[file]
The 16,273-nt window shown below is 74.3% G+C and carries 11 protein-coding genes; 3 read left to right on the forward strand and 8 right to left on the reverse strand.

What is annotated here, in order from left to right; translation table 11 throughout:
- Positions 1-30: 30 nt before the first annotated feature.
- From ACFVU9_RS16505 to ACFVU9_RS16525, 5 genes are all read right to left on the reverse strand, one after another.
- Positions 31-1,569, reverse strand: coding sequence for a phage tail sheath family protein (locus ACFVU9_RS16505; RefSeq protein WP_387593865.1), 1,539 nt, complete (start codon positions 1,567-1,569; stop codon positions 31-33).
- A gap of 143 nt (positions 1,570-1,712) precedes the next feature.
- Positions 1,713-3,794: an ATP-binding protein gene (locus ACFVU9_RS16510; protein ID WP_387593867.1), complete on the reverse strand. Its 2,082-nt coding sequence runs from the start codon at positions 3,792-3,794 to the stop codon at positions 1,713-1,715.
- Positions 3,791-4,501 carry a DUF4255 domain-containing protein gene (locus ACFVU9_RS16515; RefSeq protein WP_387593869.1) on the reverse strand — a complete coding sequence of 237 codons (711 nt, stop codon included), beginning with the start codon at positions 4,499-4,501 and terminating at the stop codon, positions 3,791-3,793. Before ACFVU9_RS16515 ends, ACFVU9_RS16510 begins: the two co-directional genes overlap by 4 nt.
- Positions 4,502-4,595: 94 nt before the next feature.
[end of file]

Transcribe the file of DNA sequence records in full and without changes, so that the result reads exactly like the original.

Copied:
The 16,273-nt window shown below is 74.3% G+C and carries 11 protein-coding genes; 3 read left to right on the forward strand and 8 right to left on the reverse strand.

What is annotated here, in order from left to right; translation table 11 throughout:
- Positions 1-30: 30 nt before the first annotated feature.
- From ACFVU9_RS16505 to ACFVU9_RS16525, 5 genes are all read right to left on the reverse strand, one after another.
- Positions 31-1,569, reverse strand: coding sequence for a phage tail sheath family protein (locus ACFVU9_RS16505; RefSeq protein WP_387593865.1), 1,539 nt, complete (start codon positions 1,567-1,569; stop codon positions 31-33).
- A gap of 143 nt (positions 1,570-1,712) precedes the next feature.
- Positions 1,713-3,794: an ATP-binding protein gene (locus ACFVU9_RS16510; protein ID WP_387593867.1), complete on the reverse strand. Its 2,082-nt coding sequence runs from the start codon at positions 3,792-3,794 to the stop codon at positions 1,713-1,715.
- Positions 3,791-4,501 carry a DUF4255 domain-containing protein gene (locus ACFVU9_RS16515; RefSeq protein WP_387593869.1) on the reverse strand — a complete coding sequence of 237 codons (711 nt, stop codon included), beginning with the start codon at positions 4,499-4,501 and terminating at the stop codon, positions 3,791-3,793. Before ACFVU9_RS16515 ends, ACFVU9_RS16510 begins: the two co-directional genes overlap by 4 nt.
- Positions 4,502-4,595: 94 nt before the next feature.